Boarding, Biking and Skiing- Tips to Reduce Injury Risk

Skateboarding, BMX biking, snowboarding, skiing, and mountain biking are all sports practiced by dedicated athletes who put time and attention into bettering their tricks, handling, and overall skill. These athletes deserve credit for their abilities- and also should follow some basic recommendations to prevent injury and spending unwanted time away from the skate park or trails.

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Do helmets actually prevent injury? How can I tell that a helmet is properly fitted?

Personal experience backed by multiple studies proves that helmets do prevent injury. For example, helmeted cyclists are 88% less likely to suffer a brain injury during a crash.

Every time some one gets on a vehicle with wheels (skateboard, scooter, rollerblades, and bicycle) or a snowboard, there should be a helmet on the head. A helmet hanging off the handlebars or kept in the garage is doing absolutely no good.

Helmets may not look cool, but a shaved head and scars from an accident look less cool.
Now, to be fully accurate, there are some limitations to helmets.
No helmet is 100% protective- they are designed more to reduce skull fractures than concussions.
Wearing a helmet does not give license to be more daring- make sure you read this a few times for emphasis.
A improperly fit helmet can reduce vision (which may increase, not decrease injury risk).
So, wear those helmets, understand limitations, and make sure they fit!

PROPER HELMET FITTING TIPS

  • The helmet should sit level, covering the forehead in front with the strap adjusters fitting right under the ears and straps lying flat against the head; not hanging loose, curling out, or being twisted.
  • Test for proper tightness by being able to put only one finger between the straps and chin and if helmet can be rocked from side to side, tighten straps.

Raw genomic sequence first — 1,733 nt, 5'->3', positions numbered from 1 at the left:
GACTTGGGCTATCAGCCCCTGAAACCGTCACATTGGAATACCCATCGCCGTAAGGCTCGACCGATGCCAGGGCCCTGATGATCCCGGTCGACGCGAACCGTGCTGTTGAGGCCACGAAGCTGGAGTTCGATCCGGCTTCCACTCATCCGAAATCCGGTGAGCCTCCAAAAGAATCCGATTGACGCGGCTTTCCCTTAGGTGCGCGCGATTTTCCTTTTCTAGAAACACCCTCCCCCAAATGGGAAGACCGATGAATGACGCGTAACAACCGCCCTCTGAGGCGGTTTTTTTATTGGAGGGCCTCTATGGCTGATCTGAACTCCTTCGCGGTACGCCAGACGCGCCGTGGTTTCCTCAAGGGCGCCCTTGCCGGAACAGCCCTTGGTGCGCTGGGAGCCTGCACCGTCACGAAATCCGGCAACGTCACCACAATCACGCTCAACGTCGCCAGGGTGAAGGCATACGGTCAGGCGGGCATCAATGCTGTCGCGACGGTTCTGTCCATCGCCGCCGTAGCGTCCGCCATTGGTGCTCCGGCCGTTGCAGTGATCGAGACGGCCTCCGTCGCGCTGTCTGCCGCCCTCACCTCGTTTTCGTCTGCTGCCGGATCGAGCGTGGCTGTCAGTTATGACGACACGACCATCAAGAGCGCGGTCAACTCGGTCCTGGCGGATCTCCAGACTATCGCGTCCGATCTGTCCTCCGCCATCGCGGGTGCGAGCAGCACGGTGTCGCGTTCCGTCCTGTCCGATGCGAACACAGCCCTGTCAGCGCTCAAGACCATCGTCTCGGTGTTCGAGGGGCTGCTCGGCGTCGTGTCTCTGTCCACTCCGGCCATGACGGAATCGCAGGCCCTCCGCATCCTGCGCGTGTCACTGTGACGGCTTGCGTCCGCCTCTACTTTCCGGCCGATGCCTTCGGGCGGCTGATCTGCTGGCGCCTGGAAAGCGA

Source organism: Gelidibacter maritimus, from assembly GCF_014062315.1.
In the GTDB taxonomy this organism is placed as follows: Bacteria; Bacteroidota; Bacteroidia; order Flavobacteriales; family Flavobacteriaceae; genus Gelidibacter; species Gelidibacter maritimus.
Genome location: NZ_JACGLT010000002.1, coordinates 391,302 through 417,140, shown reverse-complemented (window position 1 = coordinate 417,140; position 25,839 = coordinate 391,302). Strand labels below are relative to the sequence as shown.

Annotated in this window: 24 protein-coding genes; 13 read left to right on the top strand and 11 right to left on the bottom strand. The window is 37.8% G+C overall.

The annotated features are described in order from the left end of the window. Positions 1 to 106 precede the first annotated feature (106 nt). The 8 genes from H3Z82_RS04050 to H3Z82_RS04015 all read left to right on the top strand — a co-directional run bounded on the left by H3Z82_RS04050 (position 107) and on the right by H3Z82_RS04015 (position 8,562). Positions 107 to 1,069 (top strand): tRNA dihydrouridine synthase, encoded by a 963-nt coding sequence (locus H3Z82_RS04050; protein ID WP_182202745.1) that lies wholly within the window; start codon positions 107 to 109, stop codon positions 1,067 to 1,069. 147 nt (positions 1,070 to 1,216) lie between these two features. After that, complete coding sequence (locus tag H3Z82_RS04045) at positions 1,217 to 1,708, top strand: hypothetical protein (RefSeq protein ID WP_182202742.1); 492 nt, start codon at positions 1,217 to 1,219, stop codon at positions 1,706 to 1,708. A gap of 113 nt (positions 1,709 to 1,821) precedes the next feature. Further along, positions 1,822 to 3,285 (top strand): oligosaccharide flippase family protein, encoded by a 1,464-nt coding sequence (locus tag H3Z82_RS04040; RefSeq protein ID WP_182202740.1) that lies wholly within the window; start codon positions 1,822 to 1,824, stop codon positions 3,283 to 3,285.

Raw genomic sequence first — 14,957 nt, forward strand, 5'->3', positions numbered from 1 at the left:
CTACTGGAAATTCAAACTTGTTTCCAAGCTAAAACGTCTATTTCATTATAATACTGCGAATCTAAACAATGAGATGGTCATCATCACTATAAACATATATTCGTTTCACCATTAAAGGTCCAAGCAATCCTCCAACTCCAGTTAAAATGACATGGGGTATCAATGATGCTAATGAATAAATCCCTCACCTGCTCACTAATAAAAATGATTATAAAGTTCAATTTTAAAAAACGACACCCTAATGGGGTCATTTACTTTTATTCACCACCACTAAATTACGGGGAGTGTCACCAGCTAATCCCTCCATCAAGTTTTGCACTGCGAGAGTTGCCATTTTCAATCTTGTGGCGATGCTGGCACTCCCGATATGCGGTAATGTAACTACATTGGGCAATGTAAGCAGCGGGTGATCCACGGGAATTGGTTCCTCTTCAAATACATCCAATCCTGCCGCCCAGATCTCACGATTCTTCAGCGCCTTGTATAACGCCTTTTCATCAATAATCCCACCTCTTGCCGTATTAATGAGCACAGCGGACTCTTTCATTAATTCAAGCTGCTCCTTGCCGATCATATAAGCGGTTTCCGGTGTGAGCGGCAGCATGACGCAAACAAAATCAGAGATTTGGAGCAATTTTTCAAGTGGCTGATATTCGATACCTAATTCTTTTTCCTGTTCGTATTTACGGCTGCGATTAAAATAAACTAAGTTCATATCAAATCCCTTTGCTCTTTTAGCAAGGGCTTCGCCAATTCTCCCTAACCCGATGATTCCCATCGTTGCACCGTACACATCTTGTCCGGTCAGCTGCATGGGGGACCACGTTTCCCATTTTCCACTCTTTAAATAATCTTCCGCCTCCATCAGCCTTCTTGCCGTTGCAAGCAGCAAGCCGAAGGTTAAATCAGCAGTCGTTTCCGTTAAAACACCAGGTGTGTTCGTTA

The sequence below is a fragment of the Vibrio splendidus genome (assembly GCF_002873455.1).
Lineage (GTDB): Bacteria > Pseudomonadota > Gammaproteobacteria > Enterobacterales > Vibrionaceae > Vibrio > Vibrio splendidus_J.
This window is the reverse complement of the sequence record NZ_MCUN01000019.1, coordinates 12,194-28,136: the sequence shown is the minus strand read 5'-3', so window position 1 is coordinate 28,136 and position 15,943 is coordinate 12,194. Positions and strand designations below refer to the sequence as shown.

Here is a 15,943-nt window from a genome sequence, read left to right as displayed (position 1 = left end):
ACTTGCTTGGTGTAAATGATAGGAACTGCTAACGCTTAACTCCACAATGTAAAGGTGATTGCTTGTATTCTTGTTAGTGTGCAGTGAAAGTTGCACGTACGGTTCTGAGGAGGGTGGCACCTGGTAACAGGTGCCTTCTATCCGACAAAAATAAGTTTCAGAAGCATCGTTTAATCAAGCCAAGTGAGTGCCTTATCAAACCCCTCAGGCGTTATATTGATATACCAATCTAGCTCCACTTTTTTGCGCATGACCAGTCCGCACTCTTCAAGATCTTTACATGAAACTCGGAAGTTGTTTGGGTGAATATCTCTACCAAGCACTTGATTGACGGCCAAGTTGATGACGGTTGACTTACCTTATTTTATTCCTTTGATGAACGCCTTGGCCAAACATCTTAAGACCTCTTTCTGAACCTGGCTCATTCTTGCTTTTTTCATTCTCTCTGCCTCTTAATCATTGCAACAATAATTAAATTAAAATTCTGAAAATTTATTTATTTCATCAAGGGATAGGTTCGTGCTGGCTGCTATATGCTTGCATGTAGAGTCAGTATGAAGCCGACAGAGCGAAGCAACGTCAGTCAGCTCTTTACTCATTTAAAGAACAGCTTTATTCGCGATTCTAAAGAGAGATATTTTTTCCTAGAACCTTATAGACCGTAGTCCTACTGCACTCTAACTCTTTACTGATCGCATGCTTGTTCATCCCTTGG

• The helmet should rock slightly forward and backward, but tighten straps if it can be moved up off the forehead or down near the eyebrows.
  • Add-on stickers and paint can personalize the helmet, but often void helmet warranties. Buy only helmets with CPSC, ASTM, or Snell stickers certifying safety standards.
  • Multi-sport helmets should carry stickers certifying each sport- look for this sticker on the helmet, do not trust sales information or pictures on the box.

What is the scoop on wrist guards, elbow pads, knee pads and other protective pads and guards?

Many younger athletes do not like to wear pads, “they get in the way, get too hot, and they are not very attractive.”

They do work, and work quite well in preventing broken bones, sprains, and road rash from falls or missed stunts. Experience has shown that wrist guards can greatly reduce the risk of forearm fractures due to falls from skateboards or snowboards.

Most people would prefer wearing protective pads and guards to wearing a plaster cast for 4-8 weeks.

A final statement: always know where you are going and be honest with your limits

  • A common recipe for disaster is to barrel down an unknown trail unaware of obstacles or drop-offs that lie ahead. Taking the time to preview the course or to ride the pipe a few times at slow speed before trying tricks at full throttle can increase confidence and lower the risk of an unanticipated fall.
  • Be aware of obstacles (rocks, trees, stairs, cars, and people) who might get in your away- always look forward 20-30 yards to anticipate any potential danger and to give time to make adjustments before an accidental impact.
  • Be aware of your own skills– your strengths and weaknesses- and take into account your limits before deciding to do a particular course or maneuver. Do not be pressured by friends or your ego, if you do not feel comfortable riding the black diamond snowboarding run, do not do it. Have fun and build your skills at a run better suited for your abilities.
  • Fatigue is also a major factor in injuries- many people decide to go out for one more run at the end of a long day, and that run ends up truly becoming the last one. Most authorities recommend stopping at the first signs of fatigue before judgment, endurance, and muscle strength become too low to prevent falls and serious injuries.
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